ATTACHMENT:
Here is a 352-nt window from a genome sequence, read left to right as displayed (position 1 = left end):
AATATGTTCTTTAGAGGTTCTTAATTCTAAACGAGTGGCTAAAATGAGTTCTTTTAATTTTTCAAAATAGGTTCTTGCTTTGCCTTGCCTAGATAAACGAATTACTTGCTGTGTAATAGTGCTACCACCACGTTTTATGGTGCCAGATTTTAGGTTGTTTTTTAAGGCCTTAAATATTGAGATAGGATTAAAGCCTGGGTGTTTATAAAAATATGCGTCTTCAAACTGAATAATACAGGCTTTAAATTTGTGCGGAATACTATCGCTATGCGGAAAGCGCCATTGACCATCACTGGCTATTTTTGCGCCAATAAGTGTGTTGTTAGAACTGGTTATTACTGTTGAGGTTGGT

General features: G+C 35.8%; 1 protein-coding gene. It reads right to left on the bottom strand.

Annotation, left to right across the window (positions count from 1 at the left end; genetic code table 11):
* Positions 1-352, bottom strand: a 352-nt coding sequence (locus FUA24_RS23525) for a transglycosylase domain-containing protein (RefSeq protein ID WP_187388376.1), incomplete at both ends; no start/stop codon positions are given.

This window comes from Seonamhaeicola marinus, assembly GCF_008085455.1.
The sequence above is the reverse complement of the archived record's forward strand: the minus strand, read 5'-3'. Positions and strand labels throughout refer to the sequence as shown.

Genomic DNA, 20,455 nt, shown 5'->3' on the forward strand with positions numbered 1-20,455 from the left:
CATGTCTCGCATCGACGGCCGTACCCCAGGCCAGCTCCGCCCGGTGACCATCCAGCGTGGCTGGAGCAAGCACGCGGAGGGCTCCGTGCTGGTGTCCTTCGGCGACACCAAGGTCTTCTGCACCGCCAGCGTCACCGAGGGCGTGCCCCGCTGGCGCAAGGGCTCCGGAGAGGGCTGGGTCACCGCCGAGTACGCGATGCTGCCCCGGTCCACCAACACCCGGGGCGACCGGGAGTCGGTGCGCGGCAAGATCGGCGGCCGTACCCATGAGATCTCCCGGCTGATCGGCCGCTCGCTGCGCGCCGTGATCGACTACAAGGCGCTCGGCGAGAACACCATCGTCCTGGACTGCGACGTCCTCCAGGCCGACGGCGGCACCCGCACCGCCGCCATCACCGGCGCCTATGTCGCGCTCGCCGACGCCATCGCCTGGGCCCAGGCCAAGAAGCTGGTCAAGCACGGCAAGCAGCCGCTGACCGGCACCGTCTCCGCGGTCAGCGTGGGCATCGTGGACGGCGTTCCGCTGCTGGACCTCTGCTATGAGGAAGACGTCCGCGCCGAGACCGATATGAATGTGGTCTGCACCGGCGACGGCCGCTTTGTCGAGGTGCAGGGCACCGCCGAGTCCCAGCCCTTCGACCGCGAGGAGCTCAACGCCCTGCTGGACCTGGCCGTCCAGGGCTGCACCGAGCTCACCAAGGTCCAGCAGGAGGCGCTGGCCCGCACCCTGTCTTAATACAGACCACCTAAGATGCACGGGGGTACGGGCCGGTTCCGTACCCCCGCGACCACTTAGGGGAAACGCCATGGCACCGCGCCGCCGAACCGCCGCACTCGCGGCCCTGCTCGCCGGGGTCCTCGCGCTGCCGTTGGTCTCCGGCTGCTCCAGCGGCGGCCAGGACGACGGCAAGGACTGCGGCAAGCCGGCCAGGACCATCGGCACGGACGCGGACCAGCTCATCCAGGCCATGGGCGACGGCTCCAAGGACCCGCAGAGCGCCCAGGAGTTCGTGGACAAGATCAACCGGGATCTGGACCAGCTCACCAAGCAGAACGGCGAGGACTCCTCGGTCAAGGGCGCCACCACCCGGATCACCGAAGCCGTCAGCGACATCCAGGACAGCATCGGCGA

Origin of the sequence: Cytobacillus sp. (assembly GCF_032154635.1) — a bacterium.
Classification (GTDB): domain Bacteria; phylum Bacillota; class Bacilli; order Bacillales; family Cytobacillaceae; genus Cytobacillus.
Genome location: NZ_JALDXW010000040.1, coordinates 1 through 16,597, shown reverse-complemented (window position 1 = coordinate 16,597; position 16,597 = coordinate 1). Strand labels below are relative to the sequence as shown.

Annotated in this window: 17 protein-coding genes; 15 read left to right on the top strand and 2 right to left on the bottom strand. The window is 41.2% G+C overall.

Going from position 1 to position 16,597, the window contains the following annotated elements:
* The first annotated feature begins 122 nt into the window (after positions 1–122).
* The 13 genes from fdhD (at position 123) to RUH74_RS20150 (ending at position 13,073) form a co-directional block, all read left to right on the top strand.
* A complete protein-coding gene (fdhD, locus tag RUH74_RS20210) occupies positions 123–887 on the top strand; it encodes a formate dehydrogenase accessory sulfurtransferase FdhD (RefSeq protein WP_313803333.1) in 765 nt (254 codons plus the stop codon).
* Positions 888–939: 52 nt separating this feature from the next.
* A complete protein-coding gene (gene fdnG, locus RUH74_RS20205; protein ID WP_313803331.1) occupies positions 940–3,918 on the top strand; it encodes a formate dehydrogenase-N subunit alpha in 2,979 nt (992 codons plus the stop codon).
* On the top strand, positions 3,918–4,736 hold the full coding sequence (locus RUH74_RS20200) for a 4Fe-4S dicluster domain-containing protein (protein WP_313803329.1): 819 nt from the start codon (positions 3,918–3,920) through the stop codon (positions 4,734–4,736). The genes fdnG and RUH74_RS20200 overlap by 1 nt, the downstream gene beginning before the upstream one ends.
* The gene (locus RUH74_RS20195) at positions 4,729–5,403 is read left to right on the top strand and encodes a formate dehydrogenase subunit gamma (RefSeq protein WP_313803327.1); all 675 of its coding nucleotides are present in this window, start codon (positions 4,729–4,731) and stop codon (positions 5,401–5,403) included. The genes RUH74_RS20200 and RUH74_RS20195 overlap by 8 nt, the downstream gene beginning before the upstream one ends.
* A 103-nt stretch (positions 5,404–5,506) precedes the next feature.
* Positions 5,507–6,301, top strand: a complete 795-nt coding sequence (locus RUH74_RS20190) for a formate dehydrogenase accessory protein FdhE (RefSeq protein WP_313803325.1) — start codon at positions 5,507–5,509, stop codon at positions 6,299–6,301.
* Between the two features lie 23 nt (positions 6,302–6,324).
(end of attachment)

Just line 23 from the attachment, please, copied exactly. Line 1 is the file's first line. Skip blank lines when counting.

* Positions 5,507–6,301, top strand: a complete 795-nt coding sequence (locus RUH74_RS20190) for a formate dehydrogenase accessory protein FdhE (RefSeq protein WP_313803325.1) — start codon at positions 5,507–5,509, stop codon at positions 6,299–6,301.